When young women use hormonal contraceptives, condom use drops, study finds
Young women who start using hormonal contraceptives for birth control often stop using condoms, but a new study in the Journal of Adolescent Health finds that if they later discontinue using hormonal contraceptives, they tend not to resume using condoms. This leaves them open to both unintended pregnancy and sexually transmitted infections (STIs).
The prospective year-long study included 1,194 sexually active women aged 15 to 24 visiting Planned Parenthood clinics and who were starting on contraceptive pills, patches, injections, or vaginal rings and not planning a pregnancy within the year. The researchers collected data on the young women's beliefs toward condom use and their knowledge of their partners' beliefs toward condoms.
At the beginning of the study, 36 percent of the young women used condoms consistently. Condom use dropped to 27 percent by 3 months later. Over the year, some women discontinued using hormonal contraception. More than half did not resume using condoms after they stopped using other contraception, according to Rachel Goldstein, M.D., of Stanford University School of Medicine and lead author of the study.
Using condoms together with other contraception (dual method use) decreases both the risk of pregnancy and sexually transmitted infections. The single largest predictor of using condoms and other contraception is the attitude of the woman's partner toward condoms, Goldstein noted. Women who said their partner thought condoms were "very important" or did not know how their partners felt about condom use were more likely to be dual method users than women who said their partner thought condoms were "not at all important".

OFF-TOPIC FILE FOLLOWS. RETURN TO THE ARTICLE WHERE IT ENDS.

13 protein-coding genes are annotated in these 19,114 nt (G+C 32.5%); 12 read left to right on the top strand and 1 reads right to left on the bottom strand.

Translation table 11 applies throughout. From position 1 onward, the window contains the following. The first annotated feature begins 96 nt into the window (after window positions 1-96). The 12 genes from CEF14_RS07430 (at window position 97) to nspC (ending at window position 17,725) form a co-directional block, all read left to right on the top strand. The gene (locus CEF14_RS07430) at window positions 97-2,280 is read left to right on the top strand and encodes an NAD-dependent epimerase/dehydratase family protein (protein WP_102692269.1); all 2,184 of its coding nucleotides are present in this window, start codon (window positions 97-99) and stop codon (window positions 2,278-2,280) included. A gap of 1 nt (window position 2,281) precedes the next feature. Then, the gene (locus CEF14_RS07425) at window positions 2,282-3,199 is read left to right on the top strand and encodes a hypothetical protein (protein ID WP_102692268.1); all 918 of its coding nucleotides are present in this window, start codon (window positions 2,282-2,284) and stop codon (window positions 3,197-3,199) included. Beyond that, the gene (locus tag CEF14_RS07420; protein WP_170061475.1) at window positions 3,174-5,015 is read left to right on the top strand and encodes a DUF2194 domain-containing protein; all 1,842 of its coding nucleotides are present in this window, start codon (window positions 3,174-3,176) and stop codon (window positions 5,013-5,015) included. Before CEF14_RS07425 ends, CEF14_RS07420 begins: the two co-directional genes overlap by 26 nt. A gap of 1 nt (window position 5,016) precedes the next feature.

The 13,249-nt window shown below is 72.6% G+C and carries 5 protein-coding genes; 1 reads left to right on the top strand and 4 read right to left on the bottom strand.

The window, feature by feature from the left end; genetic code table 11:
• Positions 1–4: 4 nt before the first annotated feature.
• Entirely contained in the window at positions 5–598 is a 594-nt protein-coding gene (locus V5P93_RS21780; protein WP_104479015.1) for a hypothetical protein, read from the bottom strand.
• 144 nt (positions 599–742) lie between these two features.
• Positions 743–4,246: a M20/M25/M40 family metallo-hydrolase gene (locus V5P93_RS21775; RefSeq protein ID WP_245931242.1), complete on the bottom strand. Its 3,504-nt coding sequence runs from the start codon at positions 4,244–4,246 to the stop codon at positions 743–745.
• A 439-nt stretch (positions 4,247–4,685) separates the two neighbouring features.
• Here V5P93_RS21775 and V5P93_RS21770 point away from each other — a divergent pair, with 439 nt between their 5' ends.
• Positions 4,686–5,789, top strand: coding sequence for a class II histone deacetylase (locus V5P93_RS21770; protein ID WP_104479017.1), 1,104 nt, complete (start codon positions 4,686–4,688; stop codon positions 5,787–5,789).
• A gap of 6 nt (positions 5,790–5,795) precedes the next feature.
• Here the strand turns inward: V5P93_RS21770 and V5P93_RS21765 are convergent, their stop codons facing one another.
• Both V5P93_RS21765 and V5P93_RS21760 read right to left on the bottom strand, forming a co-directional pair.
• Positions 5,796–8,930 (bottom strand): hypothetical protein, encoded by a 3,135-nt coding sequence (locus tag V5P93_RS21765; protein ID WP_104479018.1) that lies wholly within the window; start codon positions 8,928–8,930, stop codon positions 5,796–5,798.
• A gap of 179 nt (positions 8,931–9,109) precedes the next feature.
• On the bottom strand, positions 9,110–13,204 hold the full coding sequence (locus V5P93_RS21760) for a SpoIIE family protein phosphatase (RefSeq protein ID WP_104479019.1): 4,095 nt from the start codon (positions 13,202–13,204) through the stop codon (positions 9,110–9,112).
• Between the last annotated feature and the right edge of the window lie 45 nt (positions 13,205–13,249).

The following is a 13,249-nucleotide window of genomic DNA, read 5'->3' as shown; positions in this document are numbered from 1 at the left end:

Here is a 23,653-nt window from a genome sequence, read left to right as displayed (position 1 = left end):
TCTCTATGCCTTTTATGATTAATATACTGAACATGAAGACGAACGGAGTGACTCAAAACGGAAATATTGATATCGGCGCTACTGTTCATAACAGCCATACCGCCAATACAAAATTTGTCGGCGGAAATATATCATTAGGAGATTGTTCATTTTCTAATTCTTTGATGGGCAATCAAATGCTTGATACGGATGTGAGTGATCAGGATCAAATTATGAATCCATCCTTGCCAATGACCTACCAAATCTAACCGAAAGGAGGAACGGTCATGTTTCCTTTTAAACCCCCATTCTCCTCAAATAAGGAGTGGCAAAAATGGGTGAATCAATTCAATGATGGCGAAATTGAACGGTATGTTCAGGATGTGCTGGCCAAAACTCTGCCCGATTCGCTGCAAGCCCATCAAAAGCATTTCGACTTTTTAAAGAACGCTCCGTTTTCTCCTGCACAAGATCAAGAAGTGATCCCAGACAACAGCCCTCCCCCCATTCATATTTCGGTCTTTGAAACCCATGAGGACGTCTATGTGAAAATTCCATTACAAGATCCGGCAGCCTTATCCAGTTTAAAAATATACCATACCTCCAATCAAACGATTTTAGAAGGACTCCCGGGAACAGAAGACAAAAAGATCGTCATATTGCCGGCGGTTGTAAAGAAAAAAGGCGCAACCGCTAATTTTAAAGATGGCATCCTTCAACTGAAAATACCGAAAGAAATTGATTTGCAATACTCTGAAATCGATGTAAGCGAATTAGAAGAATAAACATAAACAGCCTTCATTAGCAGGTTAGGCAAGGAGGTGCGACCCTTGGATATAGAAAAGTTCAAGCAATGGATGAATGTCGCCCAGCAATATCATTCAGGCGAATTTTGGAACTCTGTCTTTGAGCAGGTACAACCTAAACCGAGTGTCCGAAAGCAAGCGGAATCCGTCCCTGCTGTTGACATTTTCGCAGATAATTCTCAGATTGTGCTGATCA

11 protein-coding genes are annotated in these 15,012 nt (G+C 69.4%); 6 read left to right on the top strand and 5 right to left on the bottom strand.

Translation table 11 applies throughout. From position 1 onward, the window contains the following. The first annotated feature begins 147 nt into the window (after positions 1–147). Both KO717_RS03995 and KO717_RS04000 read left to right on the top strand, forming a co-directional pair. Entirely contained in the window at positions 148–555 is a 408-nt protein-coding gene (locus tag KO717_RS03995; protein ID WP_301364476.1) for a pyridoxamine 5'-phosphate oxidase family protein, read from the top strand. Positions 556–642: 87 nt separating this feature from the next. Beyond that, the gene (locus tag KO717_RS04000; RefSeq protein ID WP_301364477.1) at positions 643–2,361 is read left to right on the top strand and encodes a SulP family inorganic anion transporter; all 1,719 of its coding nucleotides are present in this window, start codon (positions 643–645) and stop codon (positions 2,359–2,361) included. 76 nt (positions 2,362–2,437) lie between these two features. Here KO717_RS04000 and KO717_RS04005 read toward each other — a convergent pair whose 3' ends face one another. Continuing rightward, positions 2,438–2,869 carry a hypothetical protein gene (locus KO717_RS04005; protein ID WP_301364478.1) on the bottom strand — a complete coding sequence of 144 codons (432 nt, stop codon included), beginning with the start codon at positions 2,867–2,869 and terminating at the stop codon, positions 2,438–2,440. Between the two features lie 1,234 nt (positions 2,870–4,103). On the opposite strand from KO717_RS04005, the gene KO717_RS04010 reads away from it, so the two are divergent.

"It appears that her partner's feelings may be more important than her perceived risk of a sexually transmitted infection or her own beliefs about dual method use," said Goldstein. This finding underscores the fact that a woman's decisions about contraception and preventing STIs may depend on factors over which she has little control. "Although a woman feels like she is at risk for an STI, she may not be able to advocate for herself and successfully negotiate condom use with her partner," Goldstein explained. Because a lapse in hormonal contraceptives may lead to unintended pregnancy, it may be better practice to advise young women to use longer-acting reversible contraceptives, such as implants or IUDs, and about the importance of condoms in preventing STIs, she recommended.
The study did not look at the use of hormonal implants or IUDs, also noted Mark Nichols, M.D., professor of obstetrics and gynecology at Oregon Health and Science University in Portland. IUDS, which protect against pregnancy for several years, are an increasingly popular and highly recommended choice for women who are starting contraception now. Furthermore, although the study concluded that more counseling was needed, it did not describe the kind of counseling the women received either when they started hormonal contraception or at later clinic visits, he added.